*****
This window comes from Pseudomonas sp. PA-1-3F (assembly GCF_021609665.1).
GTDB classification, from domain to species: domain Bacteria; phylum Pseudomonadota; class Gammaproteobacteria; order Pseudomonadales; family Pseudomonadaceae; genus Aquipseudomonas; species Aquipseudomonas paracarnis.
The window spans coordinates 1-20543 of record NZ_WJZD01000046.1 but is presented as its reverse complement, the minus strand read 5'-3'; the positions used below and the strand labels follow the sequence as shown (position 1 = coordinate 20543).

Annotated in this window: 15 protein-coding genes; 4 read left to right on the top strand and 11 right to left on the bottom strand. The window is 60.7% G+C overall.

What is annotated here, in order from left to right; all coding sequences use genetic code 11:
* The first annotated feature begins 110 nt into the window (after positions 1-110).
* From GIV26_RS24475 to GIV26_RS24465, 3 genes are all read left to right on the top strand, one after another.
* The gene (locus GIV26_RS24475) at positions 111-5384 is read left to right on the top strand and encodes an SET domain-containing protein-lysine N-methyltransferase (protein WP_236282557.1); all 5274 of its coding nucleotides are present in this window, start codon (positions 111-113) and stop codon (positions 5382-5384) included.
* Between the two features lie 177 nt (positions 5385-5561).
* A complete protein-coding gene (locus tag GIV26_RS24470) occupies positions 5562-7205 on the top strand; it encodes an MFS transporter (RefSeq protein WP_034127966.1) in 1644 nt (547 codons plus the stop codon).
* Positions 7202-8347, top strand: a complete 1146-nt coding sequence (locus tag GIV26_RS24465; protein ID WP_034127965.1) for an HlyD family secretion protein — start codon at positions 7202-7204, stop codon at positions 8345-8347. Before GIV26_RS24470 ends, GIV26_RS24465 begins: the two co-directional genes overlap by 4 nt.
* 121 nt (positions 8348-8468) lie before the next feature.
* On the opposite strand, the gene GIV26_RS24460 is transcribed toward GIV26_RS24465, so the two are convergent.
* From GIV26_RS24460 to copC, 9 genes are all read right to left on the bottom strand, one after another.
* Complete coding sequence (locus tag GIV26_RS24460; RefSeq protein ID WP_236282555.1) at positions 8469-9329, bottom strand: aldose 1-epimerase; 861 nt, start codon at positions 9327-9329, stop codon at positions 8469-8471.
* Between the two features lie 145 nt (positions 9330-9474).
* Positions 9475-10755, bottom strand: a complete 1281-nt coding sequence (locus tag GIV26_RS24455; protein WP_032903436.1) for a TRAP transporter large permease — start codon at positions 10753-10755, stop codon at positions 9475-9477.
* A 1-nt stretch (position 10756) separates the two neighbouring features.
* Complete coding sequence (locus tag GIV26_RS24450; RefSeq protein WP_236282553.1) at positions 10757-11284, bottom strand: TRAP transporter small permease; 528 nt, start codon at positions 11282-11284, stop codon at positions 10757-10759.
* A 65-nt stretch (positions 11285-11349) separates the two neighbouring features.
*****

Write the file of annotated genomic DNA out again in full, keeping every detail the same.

This window comes from Pseudomonas sp. PA-1-3F (assembly GCF_021609665.1).
GTDB classification, from domain to species: domain Bacteria; phylum Pseudomonadota; class Gammaproteobacteria; order Pseudomonadales; family Pseudomonadaceae; genus Aquipseudomonas; species Aquipseudomonas paracarnis.
The window spans coordinates 1-20543 of record NZ_WJZD01000046.1 but is presented as its reverse complement, the minus strand read 5'-3'; the positions used below and the strand labels follow the sequence as shown (position 1 = coordinate 20543).

Annotated in this window: 15 protein-coding genes; 4 read left to right on the top strand and 11 right to left on the bottom strand. The window is 60.7% G+C overall.

What is annotated here, in order from left to right; all coding sequences use genetic code 11:
* The first annotated feature begins 110 nt into the window (after positions 1-110).
* From GIV26_RS24475 to GIV26_RS24465, 3 genes are all read left to right on the top strand, one after another.
* The gene (locus GIV26_RS24475) at positions 111-5384 is read left to right on the top strand and encodes an SET domain-containing protein-lysine N-methyltransferase (protein WP_236282557.1); all 5274 of its coding nucleotides are present in this window, start codon (positions 111-113) and stop codon (positions 5382-5384) included.
* Between the two features lie 177 nt (positions 5385-5561).
* A complete protein-coding gene (locus tag GIV26_RS24470) occupies positions 5562-7205 on the top strand; it encodes an MFS transporter (RefSeq protein WP_034127966.1) in 1644 nt (547 codons plus the stop codon).
* Positions 7202-8347, top strand: a complete 1146-nt coding sequence (locus tag GIV26_RS24465; protein ID WP_034127965.1) for an HlyD family secretion protein — start codon at positions 7202-7204, stop codon at positions 8345-8347. Before GIV26_RS24470 ends, GIV26_RS24465 begins: the two co-directional genes overlap by 4 nt.
* 121 nt (positions 8348-8468) lie before the next feature.
* On the opposite strand, the gene GIV26_RS24460 is transcribed toward GIV26_RS24465, so the two are convergent.
* From GIV26_RS24460 to copC, 9 genes are all read right to left on the bottom strand, one after another.
* Complete coding sequence (locus tag GIV26_RS24460; RefSeq protein ID WP_236282555.1) at positions 8469-9329, bottom strand: aldose 1-epimerase; 861 nt, start codon at positions 9327-9329, stop codon at positions 8469-8471.
* Between the two features lie 145 nt (positions 9330-9474).
* Positions 9475-10755, bottom strand: a complete 1281-nt coding sequence (locus tag GIV26_RS24455; protein WP_032903436.1) for a TRAP transporter large permease — start codon at positions 10753-10755, stop codon at positions 9475-9477.
* A 1-nt stretch (position 10756) separates the two neighbouring features.
* Complete coding sequence (locus tag GIV26_RS24450; RefSeq protein WP_236282553.1) at positions 10757-11284, bottom strand: TRAP transporter small permease; 528 nt, start codon at positions 11282-11284, stop codon at positions 10757-10759.
* A 65-nt stretch (positions 11285-11349) separates the two neighbouring features.